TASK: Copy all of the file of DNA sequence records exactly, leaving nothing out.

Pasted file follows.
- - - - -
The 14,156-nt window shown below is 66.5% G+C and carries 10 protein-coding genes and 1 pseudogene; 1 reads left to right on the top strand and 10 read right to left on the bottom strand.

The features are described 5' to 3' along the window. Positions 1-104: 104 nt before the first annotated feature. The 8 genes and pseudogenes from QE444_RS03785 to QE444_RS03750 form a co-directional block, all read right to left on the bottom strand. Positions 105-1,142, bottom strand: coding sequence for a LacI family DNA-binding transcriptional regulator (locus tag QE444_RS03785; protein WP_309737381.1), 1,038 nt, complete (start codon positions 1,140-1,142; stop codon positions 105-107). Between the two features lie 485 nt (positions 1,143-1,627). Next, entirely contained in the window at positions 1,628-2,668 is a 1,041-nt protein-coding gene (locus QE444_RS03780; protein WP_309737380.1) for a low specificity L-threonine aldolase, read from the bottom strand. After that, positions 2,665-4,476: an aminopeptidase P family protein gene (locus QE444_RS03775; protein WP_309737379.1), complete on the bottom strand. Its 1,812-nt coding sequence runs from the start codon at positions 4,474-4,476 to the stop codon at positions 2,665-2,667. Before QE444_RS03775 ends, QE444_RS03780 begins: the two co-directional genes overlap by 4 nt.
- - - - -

The 14,156-nt window shown below is 66.5% G+C and carries 10 protein-coding genes and 1 pseudogene; 1 reads left to right on the top strand and 10 read right to left on the bottom strand.

The features are described 5' to 3' along the window. Positions 1-104: 104 nt before the first annotated feature. The 8 genes and pseudogenes from QE444_RS03785 to QE444_RS03750 form a co-directional block, all read right to left on the bottom strand. Positions 105-1,142, bottom strand: coding sequence for a LacI family DNA-binding transcriptional regulator (locus tag QE444_RS03785; protein WP_309737381.1), 1,038 nt, complete (start codon positions 1,140-1,142; stop codon positions 105-107). Between the two features lie 485 nt (positions 1,143-1,627). Next, entirely contained in the window at positions 1,628-2,668 is a 1,041-nt protein-coding gene (locus QE444_RS03780; protein WP_309737380.1) for a low specificity L-threonine aldolase, read from the bottom strand. After that, positions 2,665-4,476: an aminopeptidase P family protein gene (locus QE444_RS03775; protein WP_309737379.1), complete on the bottom strand. Its 1,812-nt coding sequence runs from the start codon at positions 4,474-4,476 to the stop codon at positions 2,665-2,667. Before QE444_RS03775 ends, QE444_RS03780 begins: the two co-directional genes overlap by 4 nt.